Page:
Are Chipotle's New Food Safety Procedures Working?
Exactly a month after Chipotle closed all its restaurants for a national food safety meeting, the fast-casual burrito chain's comprehensive new safety measures and its promise to avoid further food-borne illness outbreaks were put to the test this week with a norovirus scare at a Chipotle near Boston. And while a mere food-borne illness scare is bad news for Chipotle these days, it appears the company managed to prevent another disaster.
Chipotle voluntarily closed its Billerica, MA, outpost on Tuesday after company officials learned four employees were sick, some of whom were suspected to have the highly contagious gastrointestinal illness know as Norovirus. Although the sick employees stayed home and did not work while ill, the company thoroughly sanitized the restaurant and reopened on Thursday after receiving an all-clear from local public health officials. As of Thursday, there have been no reports of sick customers.
So are Chipotle's safety measures working? Well, Chipotle thinks so.
"In this case, we had four employees who were not feeling well and stayed out from work -- exactly what should happen," Chipotle spokesman Chris Arnold said via email. "As a precautionary measure, we closed the restaurant to have it completely sanitized, and reopened today with the support of the local health department. So this very much seems to be a case of the system working very much as it should."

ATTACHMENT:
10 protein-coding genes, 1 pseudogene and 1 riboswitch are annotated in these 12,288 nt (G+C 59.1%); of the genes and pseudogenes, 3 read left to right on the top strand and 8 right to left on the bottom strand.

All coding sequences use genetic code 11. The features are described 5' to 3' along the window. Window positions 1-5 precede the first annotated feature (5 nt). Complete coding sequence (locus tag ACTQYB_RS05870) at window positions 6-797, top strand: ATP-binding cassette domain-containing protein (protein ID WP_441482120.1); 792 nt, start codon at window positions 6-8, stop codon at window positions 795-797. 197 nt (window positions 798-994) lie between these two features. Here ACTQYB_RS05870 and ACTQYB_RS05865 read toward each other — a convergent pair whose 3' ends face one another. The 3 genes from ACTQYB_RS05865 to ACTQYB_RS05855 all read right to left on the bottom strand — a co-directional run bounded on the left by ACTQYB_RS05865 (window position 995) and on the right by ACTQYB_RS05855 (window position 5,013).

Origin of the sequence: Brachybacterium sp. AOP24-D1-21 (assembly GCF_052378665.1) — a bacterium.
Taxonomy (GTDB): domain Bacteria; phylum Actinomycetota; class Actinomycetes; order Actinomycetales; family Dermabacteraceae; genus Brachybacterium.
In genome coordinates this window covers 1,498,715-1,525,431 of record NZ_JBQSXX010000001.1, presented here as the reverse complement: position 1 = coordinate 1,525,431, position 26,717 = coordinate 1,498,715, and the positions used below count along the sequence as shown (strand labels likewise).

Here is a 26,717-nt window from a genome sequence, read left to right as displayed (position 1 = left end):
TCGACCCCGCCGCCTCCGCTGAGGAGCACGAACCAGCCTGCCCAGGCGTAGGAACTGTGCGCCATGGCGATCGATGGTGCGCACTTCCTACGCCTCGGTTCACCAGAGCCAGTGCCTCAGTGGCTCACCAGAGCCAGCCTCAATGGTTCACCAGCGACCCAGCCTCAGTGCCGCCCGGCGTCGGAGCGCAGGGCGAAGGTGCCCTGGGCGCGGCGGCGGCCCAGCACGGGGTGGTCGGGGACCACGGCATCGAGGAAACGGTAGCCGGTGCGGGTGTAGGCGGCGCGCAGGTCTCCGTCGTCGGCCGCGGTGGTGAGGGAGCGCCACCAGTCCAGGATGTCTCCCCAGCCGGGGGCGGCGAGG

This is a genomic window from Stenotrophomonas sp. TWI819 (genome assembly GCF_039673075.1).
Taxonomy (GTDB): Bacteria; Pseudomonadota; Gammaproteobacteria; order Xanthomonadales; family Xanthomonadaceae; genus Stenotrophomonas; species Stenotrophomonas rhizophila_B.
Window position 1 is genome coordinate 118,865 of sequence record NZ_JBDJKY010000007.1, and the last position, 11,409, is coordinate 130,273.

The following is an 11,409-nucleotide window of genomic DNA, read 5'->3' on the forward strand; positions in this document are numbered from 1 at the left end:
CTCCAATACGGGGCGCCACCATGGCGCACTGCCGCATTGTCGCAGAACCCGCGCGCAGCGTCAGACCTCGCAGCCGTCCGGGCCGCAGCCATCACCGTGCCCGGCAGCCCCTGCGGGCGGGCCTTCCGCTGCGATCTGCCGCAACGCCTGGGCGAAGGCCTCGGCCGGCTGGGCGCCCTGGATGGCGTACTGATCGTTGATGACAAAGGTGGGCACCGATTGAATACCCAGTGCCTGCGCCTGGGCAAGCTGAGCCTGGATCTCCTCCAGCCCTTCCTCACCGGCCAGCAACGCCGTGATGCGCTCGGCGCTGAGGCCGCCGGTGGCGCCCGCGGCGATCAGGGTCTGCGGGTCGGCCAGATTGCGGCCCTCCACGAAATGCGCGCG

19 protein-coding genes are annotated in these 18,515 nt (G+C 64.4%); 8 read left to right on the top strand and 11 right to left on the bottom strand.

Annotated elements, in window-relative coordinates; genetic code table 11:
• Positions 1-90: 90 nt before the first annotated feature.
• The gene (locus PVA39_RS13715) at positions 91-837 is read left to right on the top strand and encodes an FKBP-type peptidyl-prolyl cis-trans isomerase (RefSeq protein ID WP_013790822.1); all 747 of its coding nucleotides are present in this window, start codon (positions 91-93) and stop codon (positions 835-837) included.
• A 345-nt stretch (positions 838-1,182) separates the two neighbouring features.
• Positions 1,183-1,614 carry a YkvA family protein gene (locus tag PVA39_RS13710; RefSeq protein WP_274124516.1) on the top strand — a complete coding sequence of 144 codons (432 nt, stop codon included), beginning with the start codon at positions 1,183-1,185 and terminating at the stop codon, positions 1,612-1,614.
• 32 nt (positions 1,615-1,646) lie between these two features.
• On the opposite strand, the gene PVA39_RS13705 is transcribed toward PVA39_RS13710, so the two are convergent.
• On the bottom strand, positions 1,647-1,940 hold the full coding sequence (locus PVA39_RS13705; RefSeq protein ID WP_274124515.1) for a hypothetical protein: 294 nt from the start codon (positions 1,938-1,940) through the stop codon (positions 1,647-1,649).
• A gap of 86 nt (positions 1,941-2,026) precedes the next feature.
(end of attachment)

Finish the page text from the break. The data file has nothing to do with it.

Billerica Health Director Richard Berube told Reuters Chipotle was "very proactive," and others appeared to praise the company for its response to the illness threat and the fact that the sick employees stayed home. Doug Powell, publisher of food safety site barfblog.com, said the Billerica incident didn't appear to test Chipotle's new measures for ensuring the ingredients it sources are safe, but notes the worker's decision to say home was a "good sign," according to the report.
"It sounds like [Chipotle] tightened things up considerably and one would hope that they could keep problems from reoccurring."
As part of its extensive food safety program, Chipotle is one of the few national restaurant chains that offers a paid sick program for its employees. When asked by Thrillist, Arnold would not say the Norovirus scare is an example of the paid sick program in action, and simply reiterated, "I think it’s an example of the system working the way it should."
Robert Gravani, a food safety expert and professor at Cornell University, said it's hard for him to say if Chipotle's new food safety measures are working, but notes that paid sick leave for restaurant workers is an "important proposition."
"A lot of times, food workers really depend on that paycheck at the end of the week and if they stay home, they don’t get payed." he said. "Paid sick time encourages people not to work when they are sick, and hopefully this doesn’t get abused, but they can stay home and recover."
Gravani believes Chipotle did the right thing by closing and sanitizing the restaurant out of an abundance of caution.
"I think Chipotle’s quick reaction to this situation in closing things down and double checking everything and being prudent is clearly an indication that they’re trying to win back the trust and confidence of their customers and the general public,” he said. “It sounds like [Chipotle] tightened things up considerably and one would hope that they could keep problems from reoccurring."
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